By "no trace of Australian-ness" did you mean no trace of broad Australian accent (most "Australian") or the general accent (most used), or no trace of AusE at all?
    Tdol will answer in due course, but I am adding my bit here as I wrote, " I could not detect any Australian influence". I meant, "No trace of AusE at all". Thirty years ago I might have answered differently, but I now consider such an accent to be completely British.

    It could be that the popularity in Britain of Australian series such as 'Neighbours' a quarter of a century ago may have had some influence on the language of younger people (perhaps, for example, the High rising terminal - Wikipedia, the free encyclopedia), but the accent we are talking about is now British. Any Australian influence there might be is historical.

    At least, that's my opinion.

  5. Raymott's Avatar
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    #18

    Re: How bad or annoying is my accent?

    Quote Originally Posted by birdeen's call View Post
    The Australian accents are similar to that spoken in the south-east of England
    Yes, there seem to be some Australian influences there, as in "yesterdie". But the vowels in "fight it", uninvited" are British. It wouldn't pass as a true Australian accent.
    Still, it's quite nice. Also impressive for a native Portuguese.

    PS: In fact the influence might not be Australian, since the Romance languages pronounce 'ai' as /aI/, where in English it's /eI/. That is, it might be L1 interference.
    Last edited by Raymott; 23-Feb-2011 at 12:51.

  6. Munch's Avatar
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    #19

    Re: How bad or annoying is my accent?

    Quote Originally Posted by fivejedjon View Post
    Tdol will answer in due course, but I am adding my bit here as I wrote, " I could not detect any Australian influence". I meant, "No trace of AusE at all". Thirty years ago I might have answered differently, but I now consider such an accent to be completely British.

    It could be that the popularity in Britain of Australian series such as 'Neighbours' a quarter of a century ago may have had some influence on the language of younger people (perhaps, for example, the High rising terminal - Wikipedia, the free encyclopedia), but the accent we are talking about is now British. Any Australian influence there might be is historical.

    At least, that's my opinion.
    I agree with Raymott that some sounds could be interpreted as Australian-influenced but I also think you might be on to something, fivejedjon. Over the last ten years or so, I have met a few young people from South-East England whose accents surprised me by having features I previously thought were Australian.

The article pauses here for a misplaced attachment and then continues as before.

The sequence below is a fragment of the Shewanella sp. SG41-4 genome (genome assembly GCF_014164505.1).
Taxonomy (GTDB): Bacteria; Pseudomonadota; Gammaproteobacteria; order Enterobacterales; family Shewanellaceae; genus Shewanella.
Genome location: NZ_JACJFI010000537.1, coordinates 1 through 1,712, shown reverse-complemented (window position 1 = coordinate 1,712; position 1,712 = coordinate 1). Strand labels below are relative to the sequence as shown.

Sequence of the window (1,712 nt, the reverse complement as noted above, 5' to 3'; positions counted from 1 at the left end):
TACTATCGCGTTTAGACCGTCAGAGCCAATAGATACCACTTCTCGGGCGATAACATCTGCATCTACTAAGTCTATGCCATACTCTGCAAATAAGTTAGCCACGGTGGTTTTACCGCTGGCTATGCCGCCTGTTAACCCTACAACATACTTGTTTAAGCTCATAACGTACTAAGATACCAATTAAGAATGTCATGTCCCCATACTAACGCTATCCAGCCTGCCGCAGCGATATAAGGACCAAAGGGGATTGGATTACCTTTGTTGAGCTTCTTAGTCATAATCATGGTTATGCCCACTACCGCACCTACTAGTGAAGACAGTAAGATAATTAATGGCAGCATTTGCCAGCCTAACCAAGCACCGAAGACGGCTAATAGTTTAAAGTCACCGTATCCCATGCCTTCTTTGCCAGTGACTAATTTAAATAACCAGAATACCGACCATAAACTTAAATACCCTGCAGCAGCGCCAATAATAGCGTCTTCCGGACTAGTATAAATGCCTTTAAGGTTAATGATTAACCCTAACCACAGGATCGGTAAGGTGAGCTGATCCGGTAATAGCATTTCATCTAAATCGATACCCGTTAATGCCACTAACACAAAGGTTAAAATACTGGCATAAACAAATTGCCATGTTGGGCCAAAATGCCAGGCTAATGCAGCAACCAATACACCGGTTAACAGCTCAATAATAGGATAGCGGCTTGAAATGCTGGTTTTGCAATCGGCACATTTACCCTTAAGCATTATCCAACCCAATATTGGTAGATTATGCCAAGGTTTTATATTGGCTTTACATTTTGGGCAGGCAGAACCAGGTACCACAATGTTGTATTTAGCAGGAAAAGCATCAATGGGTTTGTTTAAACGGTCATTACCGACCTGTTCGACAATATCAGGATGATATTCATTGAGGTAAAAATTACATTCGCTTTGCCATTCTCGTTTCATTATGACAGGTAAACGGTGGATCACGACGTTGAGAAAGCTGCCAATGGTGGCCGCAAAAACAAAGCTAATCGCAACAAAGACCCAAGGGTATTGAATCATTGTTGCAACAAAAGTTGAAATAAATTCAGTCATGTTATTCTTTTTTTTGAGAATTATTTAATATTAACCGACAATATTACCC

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    #20

    Re: How bad or annoying is my accent?

    Here's something that seems relevant:
    Australian English (Aus.E.) is a "non-rhotic" (no syllable-final /r/) dialect of English and is very similar at a phonological level to South Eastern Urban British English. The main differences between these two dialects (at least as far as vowels are concerned) are in the areas of phoneme realisation and phoneme selection. In other words, the vowel phoneme repertoire is more or less identical but speakers of Australian English and British English pronounce them differently and sometimes choose to select different phonemes when pronouncing the same words. Australian English has traditionally been described (Mitchell, 1946; Mitchell & Delbridge, 1965) as consisting of a continuum of varieties: "Cultivated", "General", and "Broad". The Broad end of the continuum is the most marked Australian form whilst the Cultivated end of the continuum tends towards the British English Received Pronunciation (RP) form (although Bernard (1970) claims it is nevertheless quite distinctly Australian). About 2/3 of the Australian population speak the General variety. Like British English, Aus.E. consists of 11 monophthongs (ignoring schwa) and 5 closing diphthongs (see table 1, below). Both dialects, being non-rhotic, have a set of centring diphthongs (replacing /Vr/ sequences in rhotic dialects).
    (Vowel Perception in Australian English)